During my time in the publications department, I performed many marketing duties for ECS’s various publications. The beginning of my internship focused mostly on writing-based projects. I created blog posts and emails regarding subscriptions, journal focus issues, author information sessions, and several other various mini-marketing campaigns. The scope of my internship changed over my six months at ECS, and those duties slowly transformed into more digital advertising and graphic design projects. I transitioned into creating digital advertisements such as banner and carousel ads for the ECS website. I also created flyers about the content in the ECS Digital Library and subscription packages. If you are a member of ECS and attended the New Orleans meeting, you may have also seen some of the larger signage I created!

One of my favorite projects at ECS was helping to redesign the ECS Transactions logo and cover. Unfortunately, I had to leave the internship before the project was carried out but I am excited to see the final product in the future. I thoroughly enjoyed working on the projects with all of the ECS staff. Everyone was friendly and always willing to help.

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Tech Highlights

ECS journalsTech Highlights was prepared by David Enos, Mara Schindelholz, and Mike Kelly of Sandia National Laboratories, Colm Glynn and David McNulty of University College Cork, Ireland, and Donald Pile of Rolled-Ribbon Battery Company. This article was originally published in Interface. Read the original article.

Spray Drying-Assisted Synthesis of Li3VO4/C/CNTs Composites for High-Performance Lithium Ion Battery Anodes

Published in the “Focus Issue of Selected Papers from IMLB 2016 with Invited Papers Celebrating 25 Years of Lithium Ion Batteries.” Graphite-based materials continue to be the most commonly used anode materials in commercial Li-ion batteries (LIBs). However, the practical application of graphite anodes in largescale LIBs may be hindered by safety issues arising from Li dendrite formation on the surface of the anode when cycling at fast rates. Read the full paper.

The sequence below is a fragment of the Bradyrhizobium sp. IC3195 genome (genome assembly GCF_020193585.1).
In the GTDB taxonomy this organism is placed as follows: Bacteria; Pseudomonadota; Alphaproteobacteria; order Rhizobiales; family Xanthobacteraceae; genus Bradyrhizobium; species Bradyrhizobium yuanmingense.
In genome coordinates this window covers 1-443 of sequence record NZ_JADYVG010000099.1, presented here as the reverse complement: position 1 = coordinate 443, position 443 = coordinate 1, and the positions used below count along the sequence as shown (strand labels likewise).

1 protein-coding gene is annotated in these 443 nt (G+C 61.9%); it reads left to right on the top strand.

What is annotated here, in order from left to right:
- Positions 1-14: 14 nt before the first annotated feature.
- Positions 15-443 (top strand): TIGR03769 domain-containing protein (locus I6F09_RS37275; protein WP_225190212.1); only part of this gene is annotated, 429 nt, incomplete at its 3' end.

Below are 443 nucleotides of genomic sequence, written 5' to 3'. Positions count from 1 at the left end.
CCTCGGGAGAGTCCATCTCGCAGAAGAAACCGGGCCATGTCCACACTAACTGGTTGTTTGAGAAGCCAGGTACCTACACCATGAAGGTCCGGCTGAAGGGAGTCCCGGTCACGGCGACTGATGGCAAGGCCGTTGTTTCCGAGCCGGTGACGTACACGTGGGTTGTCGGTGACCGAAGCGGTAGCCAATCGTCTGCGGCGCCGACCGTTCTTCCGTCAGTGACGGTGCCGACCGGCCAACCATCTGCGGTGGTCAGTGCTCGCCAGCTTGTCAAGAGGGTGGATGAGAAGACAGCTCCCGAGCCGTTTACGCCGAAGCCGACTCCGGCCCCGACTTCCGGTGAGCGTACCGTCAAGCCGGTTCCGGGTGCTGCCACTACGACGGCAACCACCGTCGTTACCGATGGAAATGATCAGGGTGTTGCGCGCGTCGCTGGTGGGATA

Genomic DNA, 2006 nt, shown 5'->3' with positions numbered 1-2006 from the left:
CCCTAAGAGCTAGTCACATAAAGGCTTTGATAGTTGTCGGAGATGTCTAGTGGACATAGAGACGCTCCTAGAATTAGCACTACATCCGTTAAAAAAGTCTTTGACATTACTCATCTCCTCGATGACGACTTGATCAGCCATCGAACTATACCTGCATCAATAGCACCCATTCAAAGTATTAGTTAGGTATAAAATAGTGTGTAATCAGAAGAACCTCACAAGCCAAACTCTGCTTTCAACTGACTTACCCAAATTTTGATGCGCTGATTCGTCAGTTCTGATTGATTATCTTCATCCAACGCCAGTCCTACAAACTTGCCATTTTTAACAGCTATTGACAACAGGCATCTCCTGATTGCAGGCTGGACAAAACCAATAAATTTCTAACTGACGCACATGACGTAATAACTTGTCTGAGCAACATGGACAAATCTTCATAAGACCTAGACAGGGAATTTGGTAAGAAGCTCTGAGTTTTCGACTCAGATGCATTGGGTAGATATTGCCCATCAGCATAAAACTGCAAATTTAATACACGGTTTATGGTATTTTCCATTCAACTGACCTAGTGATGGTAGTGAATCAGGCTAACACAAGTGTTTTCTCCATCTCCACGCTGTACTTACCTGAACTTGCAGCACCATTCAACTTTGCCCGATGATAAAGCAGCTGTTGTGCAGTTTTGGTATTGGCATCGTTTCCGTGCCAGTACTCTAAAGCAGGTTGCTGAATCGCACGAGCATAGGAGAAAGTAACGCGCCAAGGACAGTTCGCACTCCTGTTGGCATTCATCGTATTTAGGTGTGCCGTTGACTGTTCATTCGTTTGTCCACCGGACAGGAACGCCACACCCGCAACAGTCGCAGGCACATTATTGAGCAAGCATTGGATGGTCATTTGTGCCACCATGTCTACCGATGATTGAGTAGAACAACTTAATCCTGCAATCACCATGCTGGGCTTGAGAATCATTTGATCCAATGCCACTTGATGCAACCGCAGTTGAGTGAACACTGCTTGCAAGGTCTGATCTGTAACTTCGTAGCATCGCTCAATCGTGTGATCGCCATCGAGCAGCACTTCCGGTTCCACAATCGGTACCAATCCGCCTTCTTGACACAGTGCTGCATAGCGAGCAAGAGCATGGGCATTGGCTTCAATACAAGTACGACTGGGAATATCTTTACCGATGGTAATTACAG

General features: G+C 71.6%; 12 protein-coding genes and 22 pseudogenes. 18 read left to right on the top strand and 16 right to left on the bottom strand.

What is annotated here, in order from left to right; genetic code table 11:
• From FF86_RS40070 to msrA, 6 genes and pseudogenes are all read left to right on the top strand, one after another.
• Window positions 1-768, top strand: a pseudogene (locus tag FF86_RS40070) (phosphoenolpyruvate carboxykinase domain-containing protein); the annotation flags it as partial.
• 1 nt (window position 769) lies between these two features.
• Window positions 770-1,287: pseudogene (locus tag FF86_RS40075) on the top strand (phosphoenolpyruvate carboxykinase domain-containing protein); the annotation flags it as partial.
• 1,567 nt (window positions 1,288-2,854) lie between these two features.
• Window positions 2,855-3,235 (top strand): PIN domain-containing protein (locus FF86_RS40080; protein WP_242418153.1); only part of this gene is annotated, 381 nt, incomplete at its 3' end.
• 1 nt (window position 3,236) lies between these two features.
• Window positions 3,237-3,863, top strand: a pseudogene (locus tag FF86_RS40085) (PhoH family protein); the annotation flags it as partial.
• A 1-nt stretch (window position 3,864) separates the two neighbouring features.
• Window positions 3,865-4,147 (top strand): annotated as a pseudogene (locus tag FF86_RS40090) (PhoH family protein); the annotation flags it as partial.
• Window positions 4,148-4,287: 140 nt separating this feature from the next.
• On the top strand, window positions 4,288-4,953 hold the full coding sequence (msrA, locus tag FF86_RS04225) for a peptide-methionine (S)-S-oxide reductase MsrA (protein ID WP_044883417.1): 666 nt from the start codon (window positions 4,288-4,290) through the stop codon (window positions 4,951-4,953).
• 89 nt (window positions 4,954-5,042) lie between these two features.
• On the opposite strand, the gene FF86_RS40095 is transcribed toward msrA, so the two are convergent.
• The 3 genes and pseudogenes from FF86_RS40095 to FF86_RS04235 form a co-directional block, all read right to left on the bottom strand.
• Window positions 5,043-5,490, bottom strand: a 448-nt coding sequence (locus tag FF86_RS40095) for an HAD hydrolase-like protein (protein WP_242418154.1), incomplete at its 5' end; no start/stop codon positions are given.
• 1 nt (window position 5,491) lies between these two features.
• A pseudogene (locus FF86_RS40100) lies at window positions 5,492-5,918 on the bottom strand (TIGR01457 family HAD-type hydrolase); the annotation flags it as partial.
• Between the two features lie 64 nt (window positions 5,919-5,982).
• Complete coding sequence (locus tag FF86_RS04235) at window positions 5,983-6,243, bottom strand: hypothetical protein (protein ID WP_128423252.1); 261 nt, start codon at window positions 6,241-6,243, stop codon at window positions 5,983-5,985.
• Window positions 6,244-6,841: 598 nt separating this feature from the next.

From: Yang Yang, Jiaqi Li, Dingqiong Chen, and Jinbao Zhao, J. Electrochem. Soc., 164, A6001 (2017).

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Focus IssuesThe Journal of The Electrochemical Society (JES) Focus Issue on Mathematical Modeling of Electrochemical Systems at Multiple Scales in Honor of John Newman is now available online, with 72 open access papers published in the ECS Digital Library.

“This focus issue of the Journal of The Electrochemical Society is devoted to the mathematical modeling of electrochemical systems across multiple scales,” the authors say in the focus issue’s preface. “It is dedicated to the work of Professor John Newman from UC Berkeley, who helped establish the field of modeling of electrochemical systems, and is aligned with a previous focus issue and regular symposium on multiscale modeling for electrochemical systems at ECS biannual meetings.”

Newman is a renowned battery researcher and developer of “The Newman Method” — a sophisticated approach to mathematically analyzing complex electrochemical problems. He clarified the physicochemical laws that govern the behavior of electrochemical systems and demonstrated how to use these laws to correctly formulate and solve problems associated with batteries, fuel cells, electrolyzers, and related technologies. He is the author of the book Electrochemical Systems.